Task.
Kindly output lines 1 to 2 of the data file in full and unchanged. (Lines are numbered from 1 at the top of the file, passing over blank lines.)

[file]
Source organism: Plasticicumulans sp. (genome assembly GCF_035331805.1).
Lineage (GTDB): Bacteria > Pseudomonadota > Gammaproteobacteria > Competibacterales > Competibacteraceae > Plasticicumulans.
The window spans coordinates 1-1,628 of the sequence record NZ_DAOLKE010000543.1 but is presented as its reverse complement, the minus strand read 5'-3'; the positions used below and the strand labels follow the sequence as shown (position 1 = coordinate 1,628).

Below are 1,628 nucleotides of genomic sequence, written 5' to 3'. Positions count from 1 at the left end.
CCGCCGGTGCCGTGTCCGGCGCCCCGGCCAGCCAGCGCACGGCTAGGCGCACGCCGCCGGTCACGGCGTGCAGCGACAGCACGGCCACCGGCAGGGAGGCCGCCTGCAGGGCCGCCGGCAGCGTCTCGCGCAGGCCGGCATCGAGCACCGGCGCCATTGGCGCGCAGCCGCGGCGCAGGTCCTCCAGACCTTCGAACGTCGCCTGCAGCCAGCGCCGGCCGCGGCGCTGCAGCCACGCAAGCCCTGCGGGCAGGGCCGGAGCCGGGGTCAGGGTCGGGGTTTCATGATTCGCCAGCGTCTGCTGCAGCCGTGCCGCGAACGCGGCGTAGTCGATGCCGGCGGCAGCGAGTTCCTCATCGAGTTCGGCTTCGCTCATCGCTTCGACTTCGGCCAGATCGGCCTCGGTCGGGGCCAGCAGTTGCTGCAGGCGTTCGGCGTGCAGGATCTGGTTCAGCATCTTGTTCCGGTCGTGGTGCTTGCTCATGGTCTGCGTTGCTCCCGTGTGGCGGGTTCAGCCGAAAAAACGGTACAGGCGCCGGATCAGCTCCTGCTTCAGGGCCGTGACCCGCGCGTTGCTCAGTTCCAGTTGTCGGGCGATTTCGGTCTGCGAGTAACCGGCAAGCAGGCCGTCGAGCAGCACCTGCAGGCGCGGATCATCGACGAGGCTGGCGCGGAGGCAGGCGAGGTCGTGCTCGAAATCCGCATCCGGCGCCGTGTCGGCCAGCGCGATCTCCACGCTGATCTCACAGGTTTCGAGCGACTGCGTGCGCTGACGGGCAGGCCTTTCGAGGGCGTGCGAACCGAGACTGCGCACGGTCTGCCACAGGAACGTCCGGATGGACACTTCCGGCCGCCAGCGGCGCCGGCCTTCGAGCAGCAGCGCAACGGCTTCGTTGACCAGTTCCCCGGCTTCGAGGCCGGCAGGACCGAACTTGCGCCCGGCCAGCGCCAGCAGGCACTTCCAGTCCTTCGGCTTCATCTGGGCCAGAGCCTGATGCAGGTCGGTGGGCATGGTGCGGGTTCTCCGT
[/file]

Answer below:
Source organism: Plasticicumulans sp. (genome assembly GCF_035331805.1).
Lineage (GTDB): Bacteria > Pseudomonadota > Gammaproteobacteria > Competibacterales > Competibacteraceae > Plasticicumulans.